Seems to me folks must have a queer kind of souls to love to study, to fling dirt and play hide and seek in the News, better to walk or ride about the country, in good weather, and study like King Solomon, the Herbs from the Cedar of Lebanon to the Hysop in the wall. I’le avouch it I’ve took more delight in looking upon a bunch of leeves, or blossoms, or sprigs of grass for two hours together, to see how nice and pretty it is made, than I ever did last winter, or spring in reeding any of them scolding pieces in the News, and yet tho’ I want bro’t up to College I love to reed.

I wonder why folks will rite so as they do in the News, they make amost all the world hate um for it. whereas I’le say it they could make every body love um if they would rite about farming, and teech country folks how to pay their rates by rasing hemp and such like. For it would be strange, if we in a land of light were not as good as Heathens, and I’ve seen it in a sermon book, that they worshipt, even arter he was dead, that man that taut um how to use Grapes, and tother too that taut um how to sow corn and such like. Thes Pagans were fools to worship um, tho it shows that they lov’d and honour’d the man that did um good, which we Chrischans dont always do, tho I hope most of us should.—Sum of our ministers say that none of thes heathens are sav’d, which I cant hardly beleeve.

I do say that our great knowing rich men cant answer it to a good conshence, if they dont take sum panes and spend sum muney too, to learn us little ignorant poor folks how to pay our rates, and get a living, dont they remember the parable of the Talents!—besides we have work’d hard and lost our sons and brothers in the war, to defend them in hole skins, and got so far in det that we cant pay saving they contrive sum way for us.—I wonder whether they ever sit alone and medetate.—If they did their bowels would yerne toward us.—I sit up sumtimes till 12 a Clock at night thinking about myself and Naibours our land and stock and rates, and about the war, and about my too poor dear sons, one of um died of a camp fevur, and tother was skalp’d by the Ingeans, till my hart is redy to burst and my eyes run over. I’m shure if I had as much larning, books and time to spaer from my labor, with my poor abillitys, thof3 I say it, I could find out 20 ways of teeching mankind things they want to know, and helping um pay their dets and live comfortable.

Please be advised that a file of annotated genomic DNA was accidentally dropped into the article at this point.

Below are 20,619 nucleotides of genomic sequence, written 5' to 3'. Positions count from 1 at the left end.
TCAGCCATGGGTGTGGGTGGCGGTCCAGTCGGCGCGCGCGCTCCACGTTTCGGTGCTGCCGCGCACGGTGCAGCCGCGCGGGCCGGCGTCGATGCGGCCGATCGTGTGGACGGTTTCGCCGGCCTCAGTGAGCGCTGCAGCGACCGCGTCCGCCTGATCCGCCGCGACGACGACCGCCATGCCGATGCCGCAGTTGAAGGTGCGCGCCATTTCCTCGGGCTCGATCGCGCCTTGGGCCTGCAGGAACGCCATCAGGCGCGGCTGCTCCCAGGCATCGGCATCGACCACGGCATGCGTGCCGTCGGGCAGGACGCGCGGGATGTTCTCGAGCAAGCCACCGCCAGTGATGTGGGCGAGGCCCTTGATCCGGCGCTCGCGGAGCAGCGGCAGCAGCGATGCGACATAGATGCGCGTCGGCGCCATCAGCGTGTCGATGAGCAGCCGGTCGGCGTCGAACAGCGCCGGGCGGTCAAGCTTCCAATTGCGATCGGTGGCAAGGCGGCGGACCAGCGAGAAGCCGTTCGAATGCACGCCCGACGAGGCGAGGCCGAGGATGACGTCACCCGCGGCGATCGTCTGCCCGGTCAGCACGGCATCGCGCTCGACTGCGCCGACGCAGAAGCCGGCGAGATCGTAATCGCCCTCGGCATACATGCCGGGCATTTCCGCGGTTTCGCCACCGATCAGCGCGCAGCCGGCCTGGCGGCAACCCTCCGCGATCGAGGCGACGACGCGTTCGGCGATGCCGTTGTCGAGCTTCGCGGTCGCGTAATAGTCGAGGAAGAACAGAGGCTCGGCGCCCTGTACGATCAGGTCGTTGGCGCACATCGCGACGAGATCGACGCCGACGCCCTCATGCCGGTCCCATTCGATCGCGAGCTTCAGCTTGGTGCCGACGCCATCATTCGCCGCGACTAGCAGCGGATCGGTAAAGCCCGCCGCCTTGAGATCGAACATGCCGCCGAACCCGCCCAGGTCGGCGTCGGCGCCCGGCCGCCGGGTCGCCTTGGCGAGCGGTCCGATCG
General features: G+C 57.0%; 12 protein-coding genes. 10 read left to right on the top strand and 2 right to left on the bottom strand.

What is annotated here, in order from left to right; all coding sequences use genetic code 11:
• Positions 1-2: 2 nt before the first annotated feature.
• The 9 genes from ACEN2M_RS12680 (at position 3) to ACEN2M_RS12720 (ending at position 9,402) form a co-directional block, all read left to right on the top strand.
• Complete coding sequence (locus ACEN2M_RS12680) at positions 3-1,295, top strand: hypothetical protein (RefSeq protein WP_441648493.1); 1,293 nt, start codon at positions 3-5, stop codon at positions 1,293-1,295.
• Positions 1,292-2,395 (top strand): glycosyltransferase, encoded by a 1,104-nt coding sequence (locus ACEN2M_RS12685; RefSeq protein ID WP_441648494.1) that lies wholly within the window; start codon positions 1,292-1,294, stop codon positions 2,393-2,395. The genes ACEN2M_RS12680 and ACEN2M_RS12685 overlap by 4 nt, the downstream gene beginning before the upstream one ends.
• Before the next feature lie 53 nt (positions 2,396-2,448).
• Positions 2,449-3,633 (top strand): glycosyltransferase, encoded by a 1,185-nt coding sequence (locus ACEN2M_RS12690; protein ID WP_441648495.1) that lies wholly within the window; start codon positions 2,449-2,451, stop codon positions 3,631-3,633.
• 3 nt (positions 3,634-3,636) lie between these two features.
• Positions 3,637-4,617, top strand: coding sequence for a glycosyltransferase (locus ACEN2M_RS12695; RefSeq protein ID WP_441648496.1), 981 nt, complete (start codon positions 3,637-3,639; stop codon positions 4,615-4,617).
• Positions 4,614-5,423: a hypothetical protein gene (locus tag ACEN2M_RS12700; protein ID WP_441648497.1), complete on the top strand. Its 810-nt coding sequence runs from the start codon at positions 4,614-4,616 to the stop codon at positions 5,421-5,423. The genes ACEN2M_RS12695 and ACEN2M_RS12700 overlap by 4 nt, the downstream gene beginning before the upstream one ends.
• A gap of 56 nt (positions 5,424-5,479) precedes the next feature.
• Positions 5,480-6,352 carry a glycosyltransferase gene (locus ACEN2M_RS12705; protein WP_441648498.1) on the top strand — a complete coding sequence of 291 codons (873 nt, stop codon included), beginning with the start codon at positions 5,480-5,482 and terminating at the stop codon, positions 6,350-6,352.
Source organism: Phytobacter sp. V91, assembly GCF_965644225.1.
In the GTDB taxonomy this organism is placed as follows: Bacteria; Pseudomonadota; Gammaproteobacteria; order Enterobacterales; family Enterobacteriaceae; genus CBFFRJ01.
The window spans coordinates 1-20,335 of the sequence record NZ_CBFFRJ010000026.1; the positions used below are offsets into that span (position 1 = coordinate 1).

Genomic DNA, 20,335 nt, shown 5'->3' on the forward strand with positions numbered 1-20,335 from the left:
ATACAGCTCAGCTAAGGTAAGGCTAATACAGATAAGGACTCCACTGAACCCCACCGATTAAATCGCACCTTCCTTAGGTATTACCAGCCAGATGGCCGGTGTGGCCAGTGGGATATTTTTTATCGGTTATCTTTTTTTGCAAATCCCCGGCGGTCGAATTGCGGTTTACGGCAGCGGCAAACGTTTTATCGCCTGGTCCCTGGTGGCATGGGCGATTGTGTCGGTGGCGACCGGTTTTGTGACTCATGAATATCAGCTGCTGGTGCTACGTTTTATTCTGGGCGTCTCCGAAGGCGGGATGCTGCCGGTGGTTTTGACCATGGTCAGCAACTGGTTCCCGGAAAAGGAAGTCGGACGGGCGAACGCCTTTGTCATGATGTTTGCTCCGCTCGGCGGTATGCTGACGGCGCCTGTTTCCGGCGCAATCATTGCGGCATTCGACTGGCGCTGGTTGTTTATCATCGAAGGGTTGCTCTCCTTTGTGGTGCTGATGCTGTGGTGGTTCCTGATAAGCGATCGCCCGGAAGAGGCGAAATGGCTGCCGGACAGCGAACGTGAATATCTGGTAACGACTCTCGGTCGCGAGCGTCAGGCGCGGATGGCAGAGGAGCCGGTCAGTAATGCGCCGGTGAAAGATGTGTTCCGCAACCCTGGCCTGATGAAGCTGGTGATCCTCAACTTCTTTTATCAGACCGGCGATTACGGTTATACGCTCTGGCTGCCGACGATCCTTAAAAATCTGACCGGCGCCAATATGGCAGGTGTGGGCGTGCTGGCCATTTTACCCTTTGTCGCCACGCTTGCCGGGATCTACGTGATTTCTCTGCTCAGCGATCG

Good Mr. Elliot did rite sumthing once about farming, but not enuff about Hemp.4—I see his book tother day, poor man he’s ded now, but our loss in his gain.—I red a good deel in his book, and like it extrordinary well. I wish I had one of um. I suppose I could get one for haff a dollur. I think I’le leeve off tacking the News papers for haff a yeer, and bye one, and in haff a yeer I hope the News will get cleer again of so much wicked langage, and ripping and rending of one grate man agenst another! There’s sundry leeves at the end ont, put out by a fine man, folks say I know him, I’ve seen him ride by my house, and thof I durst not speek to him yet I’m a fool for it, for they say he’s a nice good-natur’d free Gentleman, yet I love him for the pains he has took to make folks ditch their meadows, and sow Wheet and Hemp and such like.5